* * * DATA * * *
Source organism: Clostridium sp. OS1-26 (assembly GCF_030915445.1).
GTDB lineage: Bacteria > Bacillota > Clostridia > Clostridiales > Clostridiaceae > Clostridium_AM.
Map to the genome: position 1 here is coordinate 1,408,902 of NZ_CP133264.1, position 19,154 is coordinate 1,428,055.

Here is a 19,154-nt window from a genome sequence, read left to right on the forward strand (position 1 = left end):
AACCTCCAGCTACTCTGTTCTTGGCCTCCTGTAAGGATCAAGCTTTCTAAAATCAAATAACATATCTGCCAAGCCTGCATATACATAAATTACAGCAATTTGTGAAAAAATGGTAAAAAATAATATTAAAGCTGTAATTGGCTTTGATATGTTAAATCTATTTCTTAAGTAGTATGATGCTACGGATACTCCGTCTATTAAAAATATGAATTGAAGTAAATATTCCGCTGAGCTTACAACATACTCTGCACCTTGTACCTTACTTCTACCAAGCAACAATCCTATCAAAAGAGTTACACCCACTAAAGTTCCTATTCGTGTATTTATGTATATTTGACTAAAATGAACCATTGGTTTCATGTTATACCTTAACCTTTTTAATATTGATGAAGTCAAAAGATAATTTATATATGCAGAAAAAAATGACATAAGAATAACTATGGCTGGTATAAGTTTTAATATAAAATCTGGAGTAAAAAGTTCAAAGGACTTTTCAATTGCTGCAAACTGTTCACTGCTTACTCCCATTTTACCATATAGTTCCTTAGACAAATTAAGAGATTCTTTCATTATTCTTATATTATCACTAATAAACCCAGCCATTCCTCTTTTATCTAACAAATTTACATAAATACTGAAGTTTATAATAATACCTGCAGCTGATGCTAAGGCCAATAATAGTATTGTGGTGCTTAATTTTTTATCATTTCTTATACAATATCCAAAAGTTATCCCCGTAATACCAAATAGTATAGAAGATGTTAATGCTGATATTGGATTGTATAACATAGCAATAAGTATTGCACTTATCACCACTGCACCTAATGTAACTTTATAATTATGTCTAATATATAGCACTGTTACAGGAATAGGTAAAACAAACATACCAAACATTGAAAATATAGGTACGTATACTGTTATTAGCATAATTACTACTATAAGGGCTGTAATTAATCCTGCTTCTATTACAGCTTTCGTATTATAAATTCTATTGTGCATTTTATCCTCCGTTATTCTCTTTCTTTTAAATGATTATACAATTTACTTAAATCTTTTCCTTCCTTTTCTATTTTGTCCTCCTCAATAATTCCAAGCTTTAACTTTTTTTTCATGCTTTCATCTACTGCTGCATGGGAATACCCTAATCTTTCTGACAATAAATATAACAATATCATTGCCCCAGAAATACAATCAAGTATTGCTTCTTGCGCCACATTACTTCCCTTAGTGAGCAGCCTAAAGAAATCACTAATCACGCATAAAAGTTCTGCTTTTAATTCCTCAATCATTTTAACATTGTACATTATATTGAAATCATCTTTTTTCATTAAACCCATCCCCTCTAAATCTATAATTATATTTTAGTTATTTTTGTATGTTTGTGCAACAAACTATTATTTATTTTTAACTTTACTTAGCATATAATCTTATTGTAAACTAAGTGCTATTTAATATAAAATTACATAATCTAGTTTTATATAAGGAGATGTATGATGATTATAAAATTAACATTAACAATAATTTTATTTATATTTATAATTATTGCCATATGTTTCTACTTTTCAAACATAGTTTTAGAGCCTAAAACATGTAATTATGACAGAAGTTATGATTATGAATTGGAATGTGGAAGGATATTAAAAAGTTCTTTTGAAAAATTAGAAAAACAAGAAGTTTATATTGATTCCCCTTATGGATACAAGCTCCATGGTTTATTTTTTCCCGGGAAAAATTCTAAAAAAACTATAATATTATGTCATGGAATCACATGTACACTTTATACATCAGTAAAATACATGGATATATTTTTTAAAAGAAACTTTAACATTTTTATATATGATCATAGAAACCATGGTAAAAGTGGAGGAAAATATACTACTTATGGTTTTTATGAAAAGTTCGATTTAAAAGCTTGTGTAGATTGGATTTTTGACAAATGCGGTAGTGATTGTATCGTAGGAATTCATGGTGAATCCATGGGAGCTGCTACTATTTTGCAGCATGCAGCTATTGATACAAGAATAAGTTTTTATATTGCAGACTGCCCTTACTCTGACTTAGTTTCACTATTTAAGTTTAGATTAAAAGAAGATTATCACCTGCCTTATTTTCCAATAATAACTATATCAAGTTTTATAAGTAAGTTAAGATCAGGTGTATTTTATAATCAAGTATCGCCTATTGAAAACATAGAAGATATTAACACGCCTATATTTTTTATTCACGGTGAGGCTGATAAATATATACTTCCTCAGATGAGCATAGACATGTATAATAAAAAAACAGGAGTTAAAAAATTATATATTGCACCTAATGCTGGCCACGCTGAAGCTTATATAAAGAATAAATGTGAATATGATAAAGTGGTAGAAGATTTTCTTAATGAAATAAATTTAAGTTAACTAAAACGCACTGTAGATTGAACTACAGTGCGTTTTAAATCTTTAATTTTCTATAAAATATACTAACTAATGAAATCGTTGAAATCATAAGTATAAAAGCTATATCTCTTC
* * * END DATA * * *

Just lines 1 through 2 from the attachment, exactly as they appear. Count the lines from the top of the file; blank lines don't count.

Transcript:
Source organism: Clostridium sp. OS1-26 (assembly GCF_030915445.1).
GTDB lineage: Bacteria > Bacillota > Clostridia > Clostridiales > Clostridiaceae > Clostridium_AM.